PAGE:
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Monday, 26 May 2014

Taking Control Part 3 - Sjogren's Conference Dr Ann Parke: Systemic Sjogren's Syndrome

Dr Parke has been a huge supporter of Sjogren's Canada almost from the beginning. Maybe it's due to some of her early training at McMaster University in Hamilton and the Canadian link. Now she is a leading practitioner and educator in this field and we were delighted to welcome her to the conference.  Here she is with Sjogren's Society of Canada President and Founder Lee Durdon.


Photo from Sjogren's Society of Canada. Dr Ann Parke on right, President Lee Durdon on left

Dr Parke began her talk by describing Sjogren's Syndrome as a lymphocyte aggressive disease, that preferentially attacks the exocrine glands, ie the glands that have ducts. She gave three other ways to describe it:
1. an "autoimmune exocrinopathy"
2. an "autoimmune epithelitis"
3. Lupus of the mucous membranes

I love to know how illness is described by doctors so that I am not taken unawares in a visit.

There are a number of criteria to be met to get a diagnosis of Sjogren's Syndrome. They include subjective complaints and objective tests of dryness, pathological changes and auto-antibody production.
Dr Parke described a four pronged approach to management of Sjogren's: 
1.  Manage the complications. 
2. Manage the disease
3. Monitor for serious complications
4. Education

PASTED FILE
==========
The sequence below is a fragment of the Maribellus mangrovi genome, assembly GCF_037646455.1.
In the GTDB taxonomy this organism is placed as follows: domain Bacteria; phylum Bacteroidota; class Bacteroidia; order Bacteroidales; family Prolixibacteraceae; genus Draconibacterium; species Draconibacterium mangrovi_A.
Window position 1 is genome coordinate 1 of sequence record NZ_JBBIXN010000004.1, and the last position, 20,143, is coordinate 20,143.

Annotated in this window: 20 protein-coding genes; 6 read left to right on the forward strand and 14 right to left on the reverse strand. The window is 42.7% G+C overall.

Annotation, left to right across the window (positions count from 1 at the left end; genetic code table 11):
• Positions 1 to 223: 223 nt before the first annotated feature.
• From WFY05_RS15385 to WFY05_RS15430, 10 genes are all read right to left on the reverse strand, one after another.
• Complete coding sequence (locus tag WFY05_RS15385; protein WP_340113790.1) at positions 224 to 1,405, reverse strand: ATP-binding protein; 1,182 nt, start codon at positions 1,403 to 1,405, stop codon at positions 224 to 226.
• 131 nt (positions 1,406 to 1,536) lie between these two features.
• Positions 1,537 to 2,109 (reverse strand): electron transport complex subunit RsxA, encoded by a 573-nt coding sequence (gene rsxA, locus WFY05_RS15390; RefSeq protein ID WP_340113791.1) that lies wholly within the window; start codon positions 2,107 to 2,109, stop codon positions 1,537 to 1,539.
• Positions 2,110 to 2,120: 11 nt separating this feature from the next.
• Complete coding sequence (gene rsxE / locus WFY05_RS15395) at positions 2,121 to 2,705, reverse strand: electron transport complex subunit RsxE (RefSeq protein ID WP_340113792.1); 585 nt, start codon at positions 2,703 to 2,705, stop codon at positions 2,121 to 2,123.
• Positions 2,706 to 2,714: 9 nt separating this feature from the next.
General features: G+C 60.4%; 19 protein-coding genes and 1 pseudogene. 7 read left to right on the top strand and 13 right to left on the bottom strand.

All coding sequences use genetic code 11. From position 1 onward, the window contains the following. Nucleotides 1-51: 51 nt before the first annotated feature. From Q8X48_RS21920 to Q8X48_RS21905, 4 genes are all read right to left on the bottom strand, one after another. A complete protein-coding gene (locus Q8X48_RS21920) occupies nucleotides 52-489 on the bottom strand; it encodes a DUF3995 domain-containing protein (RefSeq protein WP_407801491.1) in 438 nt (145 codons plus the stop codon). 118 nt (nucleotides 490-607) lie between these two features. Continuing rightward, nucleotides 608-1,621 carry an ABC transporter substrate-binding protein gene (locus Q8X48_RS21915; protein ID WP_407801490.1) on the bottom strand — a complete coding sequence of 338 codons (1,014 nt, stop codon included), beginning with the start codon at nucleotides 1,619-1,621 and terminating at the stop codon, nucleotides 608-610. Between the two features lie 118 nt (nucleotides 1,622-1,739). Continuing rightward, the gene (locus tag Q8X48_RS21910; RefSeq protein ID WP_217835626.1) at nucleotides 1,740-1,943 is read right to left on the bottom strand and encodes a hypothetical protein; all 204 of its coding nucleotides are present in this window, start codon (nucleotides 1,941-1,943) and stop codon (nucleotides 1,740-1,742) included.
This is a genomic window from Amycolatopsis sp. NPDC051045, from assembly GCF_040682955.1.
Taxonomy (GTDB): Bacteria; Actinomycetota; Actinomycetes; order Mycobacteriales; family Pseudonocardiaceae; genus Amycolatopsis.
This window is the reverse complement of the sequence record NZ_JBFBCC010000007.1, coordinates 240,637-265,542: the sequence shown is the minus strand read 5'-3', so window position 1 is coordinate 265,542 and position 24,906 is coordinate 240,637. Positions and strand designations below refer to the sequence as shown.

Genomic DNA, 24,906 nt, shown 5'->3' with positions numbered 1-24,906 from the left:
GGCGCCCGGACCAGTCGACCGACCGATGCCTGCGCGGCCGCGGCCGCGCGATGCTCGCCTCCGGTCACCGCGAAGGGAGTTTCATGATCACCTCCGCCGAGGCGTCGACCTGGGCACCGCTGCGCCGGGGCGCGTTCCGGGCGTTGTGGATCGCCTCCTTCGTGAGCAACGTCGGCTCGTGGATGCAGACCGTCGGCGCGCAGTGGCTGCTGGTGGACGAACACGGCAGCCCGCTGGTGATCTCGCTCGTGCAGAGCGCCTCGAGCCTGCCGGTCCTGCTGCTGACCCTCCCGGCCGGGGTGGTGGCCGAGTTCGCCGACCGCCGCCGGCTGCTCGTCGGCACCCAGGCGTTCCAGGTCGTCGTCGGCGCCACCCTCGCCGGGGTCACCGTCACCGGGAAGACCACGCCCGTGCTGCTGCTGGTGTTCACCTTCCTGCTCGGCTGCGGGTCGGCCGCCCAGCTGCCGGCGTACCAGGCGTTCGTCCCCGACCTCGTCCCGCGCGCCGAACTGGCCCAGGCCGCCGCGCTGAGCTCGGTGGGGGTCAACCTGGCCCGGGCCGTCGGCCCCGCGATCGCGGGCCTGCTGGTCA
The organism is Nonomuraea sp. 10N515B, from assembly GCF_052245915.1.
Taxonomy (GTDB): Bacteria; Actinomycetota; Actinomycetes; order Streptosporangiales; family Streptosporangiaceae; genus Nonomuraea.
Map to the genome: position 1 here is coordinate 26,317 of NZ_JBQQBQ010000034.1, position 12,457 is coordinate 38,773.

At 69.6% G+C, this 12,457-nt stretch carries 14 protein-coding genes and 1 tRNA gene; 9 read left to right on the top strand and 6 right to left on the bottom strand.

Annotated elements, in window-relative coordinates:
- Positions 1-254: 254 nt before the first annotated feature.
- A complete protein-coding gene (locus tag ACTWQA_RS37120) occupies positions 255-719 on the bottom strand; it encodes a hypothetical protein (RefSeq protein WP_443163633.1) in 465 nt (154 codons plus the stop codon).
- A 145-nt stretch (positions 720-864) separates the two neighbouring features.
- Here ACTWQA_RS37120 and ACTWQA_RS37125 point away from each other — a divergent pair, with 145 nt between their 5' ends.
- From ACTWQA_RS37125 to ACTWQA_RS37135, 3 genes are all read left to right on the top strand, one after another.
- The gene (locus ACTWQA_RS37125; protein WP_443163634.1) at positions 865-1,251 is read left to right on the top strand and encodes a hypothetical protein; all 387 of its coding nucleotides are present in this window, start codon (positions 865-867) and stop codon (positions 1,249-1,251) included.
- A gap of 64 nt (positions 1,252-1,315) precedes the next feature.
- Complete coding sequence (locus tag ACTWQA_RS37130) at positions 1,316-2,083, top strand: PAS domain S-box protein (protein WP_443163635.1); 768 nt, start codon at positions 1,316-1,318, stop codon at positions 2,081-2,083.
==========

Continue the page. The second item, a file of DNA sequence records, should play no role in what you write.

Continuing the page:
As part of management good dental care is a key with frequent visits to the dentist, fluoride and anti-microbial therapy and the stimulation of secretions (saliva) with oral cholinergic agonists like pilocarpine (Salagen) or cevimiline (Evoxac).  This benefits patients by increasing saliva flow and reducing dental caries and oral candidiasis.  Speaking for myself it helps me with my voice and with swallowing. It's easier to talk and I don't choke as much as I did without it.


Salagen pills in natural habitat

Dr Parke says it's an exciting time in Sjogren's Syndrome, with new treatments in development.

Rituxan has been used since 1997 and has a good safety profile in treatment of primary Sjogren's. Orencia is being looked at as a possibility. Dr Parke uses anti-inflammatory agents like hydroxychloroquine, low dose prednisone, methotrexate and anti-BLYS. She said it takes two months to see results from plaquenil. 
Prednisone is good but it is necessary to watch out for side effects. 

One thing she stressed is that TNF inhibitors do not work.   

There was an open label study of Belimumab in SLE (Lupus) that covered 1746 patient years. At the end of the study 50% of the patients wanted to stay on it. That is a very impressive number. Over the long term patients continued to improve and their steroid use decreased.  Since Sjogren's is a cousin to lupus there is a lot of interest in a potential trial of belimumab in Sjogrens.

In the education area we need to raise awareness in patients, their families, health professionals and funding agencies. That's a big task. 

During the round table discussion I heard more facts from Dr. Parke. 

There is an association between PBC (primary biliary cirrhosis)
and Sjogren's Syndrome - some call it dry liver syndrome. The duct/vein/artery is the biliary triad seen in the liver with PBC. 


Happy Liver from PlushAnatomy on etsy.com

There was one funny moment when Dr. Parke answered a question about livedo reticularis and someone misheard her and started to talk about libido. (Quite a jump)  She said livedo can be associated with clotting disorders and anti-phospholipid syndrome, so one more thing to think about since it is also associated with Sjogren's syndrome.



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